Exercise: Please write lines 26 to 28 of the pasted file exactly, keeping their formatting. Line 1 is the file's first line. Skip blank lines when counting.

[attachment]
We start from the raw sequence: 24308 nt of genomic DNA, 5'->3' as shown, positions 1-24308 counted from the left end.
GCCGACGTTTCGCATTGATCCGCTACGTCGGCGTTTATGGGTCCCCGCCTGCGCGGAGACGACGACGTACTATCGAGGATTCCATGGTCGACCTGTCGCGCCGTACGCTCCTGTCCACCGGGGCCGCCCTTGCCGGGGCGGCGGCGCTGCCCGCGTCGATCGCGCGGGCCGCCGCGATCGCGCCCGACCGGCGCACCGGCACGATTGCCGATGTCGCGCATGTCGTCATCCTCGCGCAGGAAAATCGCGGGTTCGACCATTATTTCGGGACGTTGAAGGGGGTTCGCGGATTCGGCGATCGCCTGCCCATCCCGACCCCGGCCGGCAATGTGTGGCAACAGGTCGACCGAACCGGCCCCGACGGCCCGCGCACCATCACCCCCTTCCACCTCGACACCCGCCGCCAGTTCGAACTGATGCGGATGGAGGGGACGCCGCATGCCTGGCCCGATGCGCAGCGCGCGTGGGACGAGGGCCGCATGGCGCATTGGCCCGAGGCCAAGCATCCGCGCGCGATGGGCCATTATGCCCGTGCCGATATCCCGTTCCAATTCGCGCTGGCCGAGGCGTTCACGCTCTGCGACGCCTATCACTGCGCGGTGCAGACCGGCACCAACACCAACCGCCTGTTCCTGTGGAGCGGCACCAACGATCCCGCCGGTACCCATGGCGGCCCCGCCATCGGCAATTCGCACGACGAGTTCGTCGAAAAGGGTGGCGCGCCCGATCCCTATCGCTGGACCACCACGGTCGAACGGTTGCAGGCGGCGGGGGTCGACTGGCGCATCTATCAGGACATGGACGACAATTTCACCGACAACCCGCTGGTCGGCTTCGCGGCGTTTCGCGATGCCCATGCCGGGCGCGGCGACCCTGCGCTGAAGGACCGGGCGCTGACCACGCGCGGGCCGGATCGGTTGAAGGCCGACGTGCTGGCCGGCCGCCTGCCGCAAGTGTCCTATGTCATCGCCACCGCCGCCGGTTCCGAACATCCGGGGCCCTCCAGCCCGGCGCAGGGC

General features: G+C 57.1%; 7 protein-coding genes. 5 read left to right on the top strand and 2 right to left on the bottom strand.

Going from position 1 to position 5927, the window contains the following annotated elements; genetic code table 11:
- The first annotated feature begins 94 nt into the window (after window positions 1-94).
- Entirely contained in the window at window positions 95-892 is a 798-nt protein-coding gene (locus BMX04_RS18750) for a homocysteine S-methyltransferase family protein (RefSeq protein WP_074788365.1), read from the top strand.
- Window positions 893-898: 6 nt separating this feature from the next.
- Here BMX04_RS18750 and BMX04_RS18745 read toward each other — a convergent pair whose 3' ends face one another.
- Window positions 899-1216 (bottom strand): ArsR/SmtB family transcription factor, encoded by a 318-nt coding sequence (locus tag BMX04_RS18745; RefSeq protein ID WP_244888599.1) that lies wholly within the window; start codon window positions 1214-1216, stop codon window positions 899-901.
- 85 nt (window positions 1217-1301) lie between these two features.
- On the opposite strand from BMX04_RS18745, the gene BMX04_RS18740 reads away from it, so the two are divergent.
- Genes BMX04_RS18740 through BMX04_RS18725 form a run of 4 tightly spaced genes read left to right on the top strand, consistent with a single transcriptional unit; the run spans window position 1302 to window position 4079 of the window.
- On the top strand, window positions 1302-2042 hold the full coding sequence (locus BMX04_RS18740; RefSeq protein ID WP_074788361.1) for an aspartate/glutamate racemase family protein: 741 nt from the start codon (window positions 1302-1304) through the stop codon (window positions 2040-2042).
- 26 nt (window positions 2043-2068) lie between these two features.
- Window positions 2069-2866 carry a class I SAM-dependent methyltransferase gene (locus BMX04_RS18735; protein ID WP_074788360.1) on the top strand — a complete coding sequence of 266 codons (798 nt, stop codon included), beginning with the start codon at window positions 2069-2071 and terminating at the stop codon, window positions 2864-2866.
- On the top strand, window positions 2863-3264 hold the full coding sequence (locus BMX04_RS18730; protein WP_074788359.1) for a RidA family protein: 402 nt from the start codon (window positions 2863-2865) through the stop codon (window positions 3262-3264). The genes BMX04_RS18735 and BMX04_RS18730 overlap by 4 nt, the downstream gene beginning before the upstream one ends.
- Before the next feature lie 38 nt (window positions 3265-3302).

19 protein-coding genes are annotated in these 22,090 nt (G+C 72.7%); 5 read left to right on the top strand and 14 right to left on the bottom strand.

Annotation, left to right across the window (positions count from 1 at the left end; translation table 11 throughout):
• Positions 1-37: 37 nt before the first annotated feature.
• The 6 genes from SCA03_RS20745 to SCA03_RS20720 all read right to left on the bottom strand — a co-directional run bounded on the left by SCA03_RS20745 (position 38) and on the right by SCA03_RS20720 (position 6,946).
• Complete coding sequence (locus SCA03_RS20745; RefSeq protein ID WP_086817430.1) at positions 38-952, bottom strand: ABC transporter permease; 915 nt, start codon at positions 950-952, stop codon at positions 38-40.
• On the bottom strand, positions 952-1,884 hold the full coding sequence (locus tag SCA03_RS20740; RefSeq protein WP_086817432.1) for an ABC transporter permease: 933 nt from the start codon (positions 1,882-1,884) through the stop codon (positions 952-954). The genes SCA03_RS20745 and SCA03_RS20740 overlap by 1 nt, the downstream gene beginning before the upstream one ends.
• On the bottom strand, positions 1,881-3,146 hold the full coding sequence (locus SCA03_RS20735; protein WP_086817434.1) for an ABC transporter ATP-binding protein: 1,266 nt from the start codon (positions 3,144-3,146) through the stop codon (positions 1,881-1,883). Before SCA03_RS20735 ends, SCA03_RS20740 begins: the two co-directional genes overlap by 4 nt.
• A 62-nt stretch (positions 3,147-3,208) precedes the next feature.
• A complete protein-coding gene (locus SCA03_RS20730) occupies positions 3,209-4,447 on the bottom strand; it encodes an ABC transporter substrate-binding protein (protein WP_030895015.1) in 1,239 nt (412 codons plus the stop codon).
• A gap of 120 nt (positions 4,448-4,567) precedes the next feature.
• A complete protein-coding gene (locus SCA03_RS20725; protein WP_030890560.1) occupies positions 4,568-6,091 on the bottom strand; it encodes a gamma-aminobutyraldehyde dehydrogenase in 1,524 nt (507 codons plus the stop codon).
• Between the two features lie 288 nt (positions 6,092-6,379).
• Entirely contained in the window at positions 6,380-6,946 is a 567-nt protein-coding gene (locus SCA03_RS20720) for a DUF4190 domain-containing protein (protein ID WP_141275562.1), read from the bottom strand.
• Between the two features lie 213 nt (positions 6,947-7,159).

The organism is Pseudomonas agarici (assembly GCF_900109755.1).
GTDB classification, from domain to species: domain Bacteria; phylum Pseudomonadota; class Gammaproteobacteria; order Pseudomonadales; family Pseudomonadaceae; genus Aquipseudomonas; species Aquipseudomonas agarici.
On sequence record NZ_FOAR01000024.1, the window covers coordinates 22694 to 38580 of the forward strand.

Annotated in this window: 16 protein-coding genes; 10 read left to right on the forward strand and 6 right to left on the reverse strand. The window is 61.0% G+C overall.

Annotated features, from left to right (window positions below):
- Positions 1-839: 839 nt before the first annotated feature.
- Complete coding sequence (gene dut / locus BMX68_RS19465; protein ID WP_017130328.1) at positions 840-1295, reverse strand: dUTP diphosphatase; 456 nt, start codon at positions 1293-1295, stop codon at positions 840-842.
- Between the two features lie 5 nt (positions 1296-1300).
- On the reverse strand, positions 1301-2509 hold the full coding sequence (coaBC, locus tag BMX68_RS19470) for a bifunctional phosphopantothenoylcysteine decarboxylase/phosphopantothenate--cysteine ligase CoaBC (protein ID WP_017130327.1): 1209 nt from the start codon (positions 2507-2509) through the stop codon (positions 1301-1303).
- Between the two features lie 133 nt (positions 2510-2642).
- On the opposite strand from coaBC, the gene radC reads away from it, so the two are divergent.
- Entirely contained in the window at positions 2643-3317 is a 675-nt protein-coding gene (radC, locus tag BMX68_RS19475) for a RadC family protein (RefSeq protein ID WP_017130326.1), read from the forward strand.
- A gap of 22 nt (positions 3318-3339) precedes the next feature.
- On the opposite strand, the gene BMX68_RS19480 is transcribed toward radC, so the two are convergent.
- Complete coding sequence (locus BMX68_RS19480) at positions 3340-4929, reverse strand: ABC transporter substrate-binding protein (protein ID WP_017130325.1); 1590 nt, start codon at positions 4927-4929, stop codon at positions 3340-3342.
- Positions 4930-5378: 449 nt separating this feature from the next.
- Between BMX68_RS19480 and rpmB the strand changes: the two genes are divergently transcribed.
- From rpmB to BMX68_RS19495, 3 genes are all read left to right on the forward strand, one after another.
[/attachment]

• A complete protein-coding gene (locus SCA03_RS20730) occupies positions 3,209-4,447 on the bottom strand; it encodes an ABC transporter substrate-binding protein (protein WP_030895015.1) in 1,239 nt (412 codons plus the stop codon).
• A gap of 120 nt (positions 4,448-4,567) precedes the next feature.
• A complete protein-coding gene (locus SCA03_RS20725; protein WP_030890560.1) occupies positions 4,568-6,091 on the bottom strand; it encodes a gamma-aminobutyraldehyde dehydrogenase in 1,524 nt (507 codons plus the stop codon).